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Comparative Zoology

Course Code: BIOL 3600
Faculty: Science & Technology
Department: Biology
Credits: 5.0
Semester: 15 weeks
Learning Format: Lecture, Lab
Typically Offered: TBD. Contact Department Chair for more info.
course overview

The course will examine the comparative anatomy, physiology and behaviour of a wide range of animal groups as evolutionary solutions to common functional problems. Topics will include locomotion, respiration, circulation, digestion, excretion and reproduction

Course Content

  1. OVERVIEW OF ANIMAL CLASSIFICATION
    • Introduction of the major animal phyla and characteristics for each
  2. GROWTH, DEVELOPMENT & SUPPORT
    • Consideration of different types of skeletons (hydrostatic; exo- & endo-skeletons)
    • Comparison of the advantages & disadvantages of each skeletal type and the relationship to the specific lifestyle / habitat of different organisms
    • Growth & development
  3. LOCOMOTION
    • Introduction to muscle action & basic biomechanics
    • Examination of specific types of locomotion (e.g. creeping/crawling; burrowing; running; swimming; jumping; flight) and the adaptations exhibited by different animals to achieve movement (e.g. skeletal adaptations).
  4. RESPIRATORY MECHANISMS
    • The necessity for respiratory structures and an examination of their efficiency
    • Comparison of various mechanisms of respiratory exchange (with reference to anatomy of structures, respiratory requirements, lifestyle, habitat)
    • Aquatic vs. terrestrial respiratory mechanisms
    • Diffusion, diffusion rates, counter-current exchange
  5. CIRCULATORY SYSTEMS
    • Presence or absence of circulatory system
    • Functions of circulatory systems
    • Open vs. closed systems
    • Single vs. double systems
    • Comparison of circulatory fluids, cell types, oxygen carrying capacity
  6. TEMPERATURE, SEASONS & CLIMATE
    • Ectotherms and endotherms
    • Adaptations to temperature change, seasonality & climate
    • Homeostasis and acclimatization
  7. FOOD ACQUISITION & DIGESTION
    • Food (prey) location & selection
    • Herbivores vs. carnivores
    • Variations in nutrient acquisition
  8. EXCRETION
    • Examination of different excretory pathways, structures & end products (ammonia; urea; uric acid)
    • Comparison of modes of excretion in relation to lifestyle & habitat
    • Osmoregulation
  9. NERVOUS SYSTEMS
    • Sensory physiology (e.g. chemoreception)
    • Evolution of nervous systems
    • Nerve networks, information processing, memory & biological clocks
  10. REPRODUCTION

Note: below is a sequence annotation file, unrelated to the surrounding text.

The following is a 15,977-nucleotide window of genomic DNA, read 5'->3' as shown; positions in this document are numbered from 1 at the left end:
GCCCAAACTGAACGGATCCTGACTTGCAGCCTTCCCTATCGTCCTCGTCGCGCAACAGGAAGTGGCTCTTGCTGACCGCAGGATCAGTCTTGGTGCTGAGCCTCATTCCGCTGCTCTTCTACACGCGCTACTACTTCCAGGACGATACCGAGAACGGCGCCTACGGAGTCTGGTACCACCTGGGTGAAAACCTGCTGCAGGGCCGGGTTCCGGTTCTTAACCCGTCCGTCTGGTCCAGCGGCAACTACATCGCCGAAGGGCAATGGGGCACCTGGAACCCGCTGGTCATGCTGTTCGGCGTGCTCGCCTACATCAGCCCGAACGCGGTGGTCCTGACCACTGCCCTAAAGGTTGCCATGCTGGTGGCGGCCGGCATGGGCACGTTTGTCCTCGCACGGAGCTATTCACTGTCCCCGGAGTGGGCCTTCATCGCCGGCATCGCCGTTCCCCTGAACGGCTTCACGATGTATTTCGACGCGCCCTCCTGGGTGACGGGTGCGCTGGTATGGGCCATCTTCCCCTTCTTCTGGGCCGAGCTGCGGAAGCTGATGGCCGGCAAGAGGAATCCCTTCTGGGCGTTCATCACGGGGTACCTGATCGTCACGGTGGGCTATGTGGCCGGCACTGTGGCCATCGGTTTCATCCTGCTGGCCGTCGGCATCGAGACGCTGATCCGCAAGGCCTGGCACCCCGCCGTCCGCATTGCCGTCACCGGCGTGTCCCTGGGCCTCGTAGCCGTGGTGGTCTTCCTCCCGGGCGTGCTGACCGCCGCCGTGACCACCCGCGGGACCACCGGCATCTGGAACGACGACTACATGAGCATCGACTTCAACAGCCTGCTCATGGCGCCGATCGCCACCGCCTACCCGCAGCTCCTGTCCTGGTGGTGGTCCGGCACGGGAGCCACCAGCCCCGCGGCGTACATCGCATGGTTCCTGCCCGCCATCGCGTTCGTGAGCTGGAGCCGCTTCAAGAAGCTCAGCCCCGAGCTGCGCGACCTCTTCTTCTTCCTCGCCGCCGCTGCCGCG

• Asexual vs. sexual reproduction
    • Gamete production
    • Fertilization mechanisms (internal vs. external)
    • Mechanisms & structures involved in sexual reproduction
    • Reproductive strategies & mating behaviour
    • Development (direct vs. indirect)

Methods of Instruction

  • Lecture
  • Laboratory activities
  • Discussion groups
  • Readings from scientific journal articles
  • Guest lectures
  • Group project (e.g. research paper on a topic of current interest)

Means of Assessment

Class tests and assignments 20%
Laboratory 20%
Term exams 25%
Final exam 35%
Total 100%

Learning Outcomes

  1. To understand the general principles of animal classification and describe the characteristics of the major animal phyla.
  2. To gain an appreciation for the diversity of animal forms and understand the unity which exists within this diversity.
  3. To explore anatomical and physiological principles by studying form and function relationships
  4. To describe how organisms interact with their environments and how environmental conditions modulate these interactions through adaptive mechanisms
  5. To understand how the scientific method is used to advance our knowledge of animal anatomy and physiology
  6. To be able to use the general principles of biology to discuss current issues and ideas.

course prerequisites

BIOL 1110 and BIOL 1210 with C- or better or BIOL 1310 with C- or better or permission of instructor

curriculum guidelines

Course Guidelines for previous years are viewable by selecting the version desired. If you took this course and do not see a listing for the starting semester/year of the course, consider the previous version as the applicable version.

course schedule and availability
course transferability

Below shows how this course and its credits transfer within the BC transfer system. 

A course is considered university-transferable (UT) if it transfers to at least one of the five research universities in British Columbia: University of British Columbia; University of British Columbia-Okanagan; Simon Fraser University; University of Victoria; and the University of Northern British Columbia.

For more information on transfer visit the BC Transfer Guide and BCCAT websites.

assessments

If your course prerequisites indicate that you need an assessment, please see our Assessment page for more information.